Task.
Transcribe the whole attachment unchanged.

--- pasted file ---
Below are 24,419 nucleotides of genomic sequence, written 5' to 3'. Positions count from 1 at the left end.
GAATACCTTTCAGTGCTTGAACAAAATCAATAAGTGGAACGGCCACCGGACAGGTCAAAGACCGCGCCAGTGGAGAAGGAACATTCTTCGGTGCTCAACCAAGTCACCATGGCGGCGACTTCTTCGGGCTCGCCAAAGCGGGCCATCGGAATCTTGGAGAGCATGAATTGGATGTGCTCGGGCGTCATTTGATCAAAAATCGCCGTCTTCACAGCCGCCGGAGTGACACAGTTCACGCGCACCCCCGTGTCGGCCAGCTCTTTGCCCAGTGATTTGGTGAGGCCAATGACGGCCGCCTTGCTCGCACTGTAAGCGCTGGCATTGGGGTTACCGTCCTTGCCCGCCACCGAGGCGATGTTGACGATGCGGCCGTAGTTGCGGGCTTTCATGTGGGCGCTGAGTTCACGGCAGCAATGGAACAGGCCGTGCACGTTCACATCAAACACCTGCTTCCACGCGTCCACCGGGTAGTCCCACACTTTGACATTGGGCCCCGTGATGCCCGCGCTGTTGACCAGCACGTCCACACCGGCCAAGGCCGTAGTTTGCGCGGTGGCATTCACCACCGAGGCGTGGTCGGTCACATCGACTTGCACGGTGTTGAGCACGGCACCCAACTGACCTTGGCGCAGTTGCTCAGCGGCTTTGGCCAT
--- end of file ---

Below are 24,419 nucleotides of genomic sequence, written 5' to 3'. Positions count from 1 at the left end.
GAATACCTTTCAGTGCTTGAACAAAATCAATAAGTGGAACGGCCACCGGACAGGTCAAAGACCGCGCCAGTGGAGAAGGAACATTCTTCGGTGCTCAACCAAGTCACCATGGCGGCGACTTCTTCGGGCTCGCCAAAGCGGGCCATCGGAATCTTGGAGAGCATGAATTGGATGTGCTCGGGCGTCATTTGATCAAAAATCGCCGTCTTCACAGCCGCCGGAGTGACACAGTTCACGCGCACCCCCGTGTCGGCCAGCTCTTTGCCCAGTGATTTGGTGAGGCCAATGACGGCCGCCTTGCTCGCACTGTAAGCGCTGGCATTGGGGTTACCGTCCTTGCCCGCCACCGAGGCGATGTTGACGATGCGGCCGTAGTTGCGGGCTTTCATGTGGGCGCTGAGTTCACGGCAGCAATGGAACAGGCCGTGCACGTTCACATCAAACACCTGCTTCCACGCGTCCACCGGGTAGTCCCACACTTTGACATTGGGCCCCGTGATGCCCGCGCTGTTGACCAGCACGTCCACACCGGCCAAGGCCGTAGTTTGCGCGGTGGCATTCACCACCGAGGCGTGGTCGGTCACATCGACTTGCACGGTGTTGAGCACGGCACCCAACTGACCTTGGCGCAGTTGCTCAGCGGCTTTGGCCAT